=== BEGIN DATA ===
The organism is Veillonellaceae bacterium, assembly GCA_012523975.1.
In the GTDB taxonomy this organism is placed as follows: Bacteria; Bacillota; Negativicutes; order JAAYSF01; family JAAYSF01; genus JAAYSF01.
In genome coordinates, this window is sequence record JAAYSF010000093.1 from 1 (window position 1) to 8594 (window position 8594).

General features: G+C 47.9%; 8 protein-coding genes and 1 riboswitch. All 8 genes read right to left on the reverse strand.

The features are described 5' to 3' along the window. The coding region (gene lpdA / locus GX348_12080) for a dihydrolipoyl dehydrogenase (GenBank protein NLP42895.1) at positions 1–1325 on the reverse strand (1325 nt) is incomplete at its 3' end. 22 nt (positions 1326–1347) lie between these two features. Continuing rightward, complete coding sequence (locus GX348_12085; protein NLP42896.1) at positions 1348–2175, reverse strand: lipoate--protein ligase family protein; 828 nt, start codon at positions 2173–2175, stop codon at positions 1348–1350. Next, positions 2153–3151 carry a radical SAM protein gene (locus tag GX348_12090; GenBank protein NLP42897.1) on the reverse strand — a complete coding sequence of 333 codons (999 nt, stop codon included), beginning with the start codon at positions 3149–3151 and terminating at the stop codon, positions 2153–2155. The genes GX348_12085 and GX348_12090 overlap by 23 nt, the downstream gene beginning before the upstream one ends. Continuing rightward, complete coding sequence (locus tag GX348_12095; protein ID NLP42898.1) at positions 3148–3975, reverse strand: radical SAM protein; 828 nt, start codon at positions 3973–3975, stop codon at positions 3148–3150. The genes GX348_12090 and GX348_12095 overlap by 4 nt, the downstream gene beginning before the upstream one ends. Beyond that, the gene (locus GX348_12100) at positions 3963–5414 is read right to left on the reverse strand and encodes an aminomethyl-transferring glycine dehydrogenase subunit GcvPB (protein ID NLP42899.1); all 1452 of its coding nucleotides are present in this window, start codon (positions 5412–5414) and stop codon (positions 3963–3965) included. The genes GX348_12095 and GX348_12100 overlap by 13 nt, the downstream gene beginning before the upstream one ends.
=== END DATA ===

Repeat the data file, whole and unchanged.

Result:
The organism is Veillonellaceae bacterium, assembly GCA_012523975.1.
In the GTDB taxonomy this organism is placed as follows: Bacteria; Bacillota; Negativicutes; order JAAYSF01; family JAAYSF01; genus JAAYSF01.
In genome coordinates, this window is sequence record JAAYSF010000093.1 from 1 (window position 1) to 8594 (window position 8594).

General features: G+C 47.9%; 8 protein-coding genes and 1 riboswitch. All 8 genes read right to left on the reverse strand.

The features are described 5' to 3' along the window. The coding region (gene lpdA / locus GX348_12080) for a dihydrolipoyl dehydrogenase (GenBank protein NLP42895.1) at positions 1–1325 on the reverse strand (1325 nt) is incomplete at its 3' end. 22 nt (positions 1326–1347) lie between these two features. Continuing rightward, complete coding sequence (locus GX348_12085; protein NLP42896.1) at positions 1348–2175, reverse strand: lipoate--protein ligase family protein; 828 nt, start codon at positions 2173–2175, stop codon at positions 1348–1350. Next, positions 2153–3151 carry a radical SAM protein gene (locus tag GX348_12090; GenBank protein NLP42897.1) on the reverse strand — a complete coding sequence of 333 codons (999 nt, stop codon included), beginning with the start codon at positions 3149–3151 and terminating at the stop codon, positions 2153–2155. The genes GX348_12085 and GX348_12090 overlap by 23 nt, the downstream gene beginning before the upstream one ends. Continuing rightward, complete coding sequence (locus tag GX348_12095; protein ID NLP42898.1) at positions 3148–3975, reverse strand: radical SAM protein; 828 nt, start codon at positions 3973–3975, stop codon at positions 3148–3150. The genes GX348_12090 and GX348_12095 overlap by 4 nt, the downstream gene beginning before the upstream one ends. Beyond that, the gene (locus GX348_12100) at positions 3963–5414 is read right to left on the reverse strand and encodes an aminomethyl-transferring glycine dehydrogenase subunit GcvPB (protein ID NLP42899.1); all 1452 of its coding nucleotides are present in this window, start codon (positions 5412–5414) and stop codon (positions 3963–3965) included. The genes GX348_12095 and GX348_12100 overlap by 13 nt, the downstream gene beginning before the upstream one ends.